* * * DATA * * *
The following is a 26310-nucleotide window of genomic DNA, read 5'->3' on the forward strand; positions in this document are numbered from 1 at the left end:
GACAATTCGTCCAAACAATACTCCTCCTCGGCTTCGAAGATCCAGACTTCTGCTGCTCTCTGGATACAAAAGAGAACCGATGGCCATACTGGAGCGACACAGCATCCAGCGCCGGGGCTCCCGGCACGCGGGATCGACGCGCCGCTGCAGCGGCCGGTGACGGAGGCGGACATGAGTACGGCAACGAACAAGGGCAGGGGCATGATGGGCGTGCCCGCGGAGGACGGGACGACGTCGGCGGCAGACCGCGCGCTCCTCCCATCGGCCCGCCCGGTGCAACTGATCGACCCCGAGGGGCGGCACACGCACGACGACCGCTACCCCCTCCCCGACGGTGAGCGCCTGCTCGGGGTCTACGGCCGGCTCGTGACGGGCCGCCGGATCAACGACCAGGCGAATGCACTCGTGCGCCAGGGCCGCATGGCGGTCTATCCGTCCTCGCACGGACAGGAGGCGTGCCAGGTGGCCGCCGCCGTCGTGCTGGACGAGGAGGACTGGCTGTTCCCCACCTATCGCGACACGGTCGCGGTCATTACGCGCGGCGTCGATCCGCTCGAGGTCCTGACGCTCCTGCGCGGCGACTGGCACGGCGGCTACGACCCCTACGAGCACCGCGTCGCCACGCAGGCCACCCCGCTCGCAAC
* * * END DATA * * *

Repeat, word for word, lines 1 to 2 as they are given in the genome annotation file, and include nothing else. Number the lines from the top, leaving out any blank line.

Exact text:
The following is a 26310-nucleotide window of genomic DNA, read 5'->3' on the forward strand; positions in this document are numbered from 1 at the left end:
GACAATTCGTCCAAACAATACTCCTCCTCGGCTTCGAAGATCCAGACTTCTGCTGCTCTCTGGATACAAAAGAGAACCGATGGCCATACTGGAGCGACACAGCATCCAGCGCCGGGGCTCCCGGCACGCGGGATCGACGCGCCGCTGCAGCGGCCGGTGACGGAGGCGGACATGAGTACGGCAACGAACAAGGGCAGGGGCATGATGGGCGTGCCCGCGGAGGACGGGACGACGTCGGCGGCAGACCGCGCGCTCCTCCCATCGGCCCGCCCGGTGCAACTGATCGACCCCGAGGGGCGGCACACGCACGACGACCGCTACCCCCTCCCCGACGGTGAGCGCCTGCTCGGGGTCTACGGCCGGCTCGTGACGGGCCGCCGGATCAACGACCAGGCGAATGCACTCGTGCGCCAGGGCCGCATGGCGGTCTATCCGTCCTCGCACGGACAGGAGGCGTGCCAGGTGGCCGCCGCCGTCGTGCTGGACGAGGAGGACTGGCTGTTCCCCACCTATCGCGACACGGTCGCGGTCATTACGCGCGGCGTCGATCCGCTCGAGGTCCTGACGCTCCTGCGCGGCGACTGGCACGGCGGCTACGACCCCTACGAGCACCGCGTCGCCACGCAGGCCACCCCGCTCGCAAC